Covid-19 Pandemic Causing Nightmares Far And Wide

Jim Luff
Posted on March 16, 2020

From raided shelves by hoarders. . .

From raided shelves by hoarders. . .

Last week I took my last and final business trip for a while. I had intended to fill this space with positive news about GCLA’s annual Legislative Day. We got good news not only from our legislators, but also from the Public Utilities Commission. However, I’ll let our news article bring you up to speed about that event while I share some of my personal nightmares of the last week.

I arrived at the Burbank airport about an hour before my flight. As I boarded a shuttle bus from the parking lot to the airport terminal, I overheard a manager tell my shuttle driver he needed to clock out and go home after dropping me off as there wasn’t enough business to keep him on for the day. I felt bad for him and tipped him a $20 hoping it would make a small dent in his loss of daily wages.

The terminal was mostly empty. I sailed through TSA within two minutes. I found my gate area occupied by one person. I panicked thinking I was at the wrong gate. Ultimately, there were seven people on the plane and we had just 17 passengers on the way home. I found the Sacramento airport to be just as slow as Burbank had been the day before. In fact, I had dinner at the airport with Mark Stewart, legislative director for GCLA, and we had no wait at all to place our orders at a walk-up burger joint. It was becoming a clearer picture of all the people who are or will be affected by this pandemic.

I arrived back home and learned a JoJo Siwa concert had been canceled in my city. I had planned to take my three granddaughters to see her perform. Next, I learned a craft beer festival I attend each year had been canceled. I also go to a mac & cheese festival every April, whose organizers announced they are unsure about it.

The final hit was when my wife told me she may be quarantined at her work. She is a 911 emergency call center supervisor. They are short seven staff members due to illness or medical or maternity leave, so they must protect the remaining dispatchers.

. . . to a bustin' pantry and refrigerator. (photos: Jim Luff)

. . . to a bustin' pantry and refrigerator. (photos: Jim Luff)

If she gets quarantined at work, I will have enough food to feed a small army. Like the rest of the world, I panicked after watching the news on Friday night and seeing the runs on grocery stores. I began my grocery shopping trip at 6 a.m. Saturday. I visited Walmart, Albertson’s grocery store, Smart & Final wholesale foods, Target, and finally a little Mexican meat market known as a carniceria where I found an abundance of meat such as whole chickens, roasts, and ground beef that I froze. I heard by late afternoon even the carniceria was wiped out. Toilet paper, paper towels, anti-bacterial wipes, bread, milk, and eggs are hard to come by in my town. Even the nasty powdered milk packets were sold out.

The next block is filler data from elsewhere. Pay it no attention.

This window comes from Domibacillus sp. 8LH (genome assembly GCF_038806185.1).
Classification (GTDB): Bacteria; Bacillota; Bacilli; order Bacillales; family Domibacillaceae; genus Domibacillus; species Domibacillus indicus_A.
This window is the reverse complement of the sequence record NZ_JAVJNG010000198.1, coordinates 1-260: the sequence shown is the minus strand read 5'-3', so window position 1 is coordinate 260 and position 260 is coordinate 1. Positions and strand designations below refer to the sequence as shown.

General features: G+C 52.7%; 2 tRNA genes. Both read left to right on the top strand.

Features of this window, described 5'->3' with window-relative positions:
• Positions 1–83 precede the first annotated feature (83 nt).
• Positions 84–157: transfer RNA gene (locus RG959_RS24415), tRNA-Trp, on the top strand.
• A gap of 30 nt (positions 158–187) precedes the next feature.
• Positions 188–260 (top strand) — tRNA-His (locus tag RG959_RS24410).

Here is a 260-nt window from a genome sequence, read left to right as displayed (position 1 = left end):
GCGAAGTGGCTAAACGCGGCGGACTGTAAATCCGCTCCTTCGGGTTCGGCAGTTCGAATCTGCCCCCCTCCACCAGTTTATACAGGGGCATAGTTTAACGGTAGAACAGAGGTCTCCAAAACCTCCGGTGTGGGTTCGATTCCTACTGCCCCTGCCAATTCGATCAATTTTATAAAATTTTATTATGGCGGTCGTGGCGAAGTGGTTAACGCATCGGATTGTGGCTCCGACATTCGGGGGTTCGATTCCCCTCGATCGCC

This is America’s nightmare. The only people receiving a financial boost are hand sanitizer companies, toilet paper manufacturers, grocery stores, and hospitals. I suppose for the funeral industry it is always insulated from economic crashes like this. Thinking outside of our industry zone, I am concerned about all the hourly workers at amusement parks, banks, schools, casinos, and gyms who will be out of work since no one is coming.

The effect on hotels and tourism is vast and wide. Hotels host many events, meetings, and conventions and buy lots of food. There are salespeople who sell the food; cooks who prepare it; and servers who are now sitting on the sidelines. Housekeeping staff won’t be needed as rooms won’t need cleaning.

Looking at our own industry in an expanded view, we are part of the passenger transportation industry. That includes luxury ground transportation, air travel, cruise ships, public transit systems, and even TNCs. That’s hundreds of thousands of people including drivers, pilots, train operators, conductors, dispatchers, cleaning/detail staff, reservationists, account executives, and others who are now out of work. Now is the time to apply for a Small Business Administration loan, call your credit card companies to ask for an extension, and call your other creditors to see what terms can be arranged to delay or spread out payments to those you owe money to.

LCT has been an industry resource for more than 36 years. We have been through several recessions and 9/11 and will continue to search for financial resources and assistance to help our industry make it through this difficult time. We are standing by you through this national emergency.

Related Topics: coronavirus, covid-19, crisis management, disasters, emergency planning, emergency preparedness, GCLA, Greater California Livery Association, Jim Luff, LCT blog

Jim Luff General Manager
Comments ( 1 )
  • Rick Mcdonald

     | about 3 months ago

    Lot needs to help transport companies by making a sample “essential business” letter for companies when the state has shelter in place ordinances or restrictions that are a misdemeanor for being outside without proper documentation

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